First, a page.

Project 6: The value of Public Sector Information for cultural institutions
Professor John Quiggin examined issues relating to the economic value and pricing of access to Public Sector Information, particularly in relation to cultural institutions such as museums and libraries. The report and accompanying technical paper found that most Australian cultural institutions have implemented their digitisation strategies as ‘unfunded mandates’, and in the face of budget constraints and a choice between providing comprehensive access based on cost-recovery and less-comprehensive free access, most have opted for some form of cost-recovery. The report argues that if transaction costs are greater than 20 per cent of the price charged, free (publicly financed) access will deliver greater social benefit, and recommended that agencies consider a strategy of ‘differentiated information products’ to provide a balance between free and cost-recovered access.
The Government 2.0 Taskforce was set up to examine how government departments and agencies could adapt to the new era of freely available and mashable information. The inquiry process itself, largely unchanged since the development of modern methods of government in the 19th century, is an obvious candidate for change, and the work of the Taskforce has exemplified this.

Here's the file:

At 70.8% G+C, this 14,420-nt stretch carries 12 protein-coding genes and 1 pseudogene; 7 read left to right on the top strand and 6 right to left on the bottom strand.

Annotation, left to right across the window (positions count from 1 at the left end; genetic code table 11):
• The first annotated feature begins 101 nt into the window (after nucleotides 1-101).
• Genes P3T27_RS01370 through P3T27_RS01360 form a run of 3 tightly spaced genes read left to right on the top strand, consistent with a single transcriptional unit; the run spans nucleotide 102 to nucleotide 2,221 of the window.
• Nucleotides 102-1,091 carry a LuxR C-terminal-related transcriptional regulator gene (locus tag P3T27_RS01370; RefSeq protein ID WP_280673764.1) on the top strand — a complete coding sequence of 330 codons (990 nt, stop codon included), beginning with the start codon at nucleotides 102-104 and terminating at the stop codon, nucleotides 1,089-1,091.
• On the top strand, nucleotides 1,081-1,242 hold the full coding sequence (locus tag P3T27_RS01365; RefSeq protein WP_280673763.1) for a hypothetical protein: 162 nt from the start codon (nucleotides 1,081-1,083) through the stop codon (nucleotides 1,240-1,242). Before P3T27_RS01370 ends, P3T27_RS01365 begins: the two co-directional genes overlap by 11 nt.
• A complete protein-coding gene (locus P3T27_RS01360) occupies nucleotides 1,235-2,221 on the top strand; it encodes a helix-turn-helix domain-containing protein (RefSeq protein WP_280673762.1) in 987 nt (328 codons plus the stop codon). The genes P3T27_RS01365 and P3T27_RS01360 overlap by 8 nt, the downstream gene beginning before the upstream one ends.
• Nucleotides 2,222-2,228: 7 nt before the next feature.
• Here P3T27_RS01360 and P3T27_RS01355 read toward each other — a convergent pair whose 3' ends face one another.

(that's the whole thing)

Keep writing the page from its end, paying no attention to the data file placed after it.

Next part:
While the taskforce has not entirely escaped the traditional process of inquiry, draft report, and final report, producing recommendations that are often ignored, it has managed a much more interactive approach than for any process of this kind with which I have been involved in the past. I hope that the blog will outlive the Taskforce and provide a forum for continuing movements towards openness and free sharing of public informaton.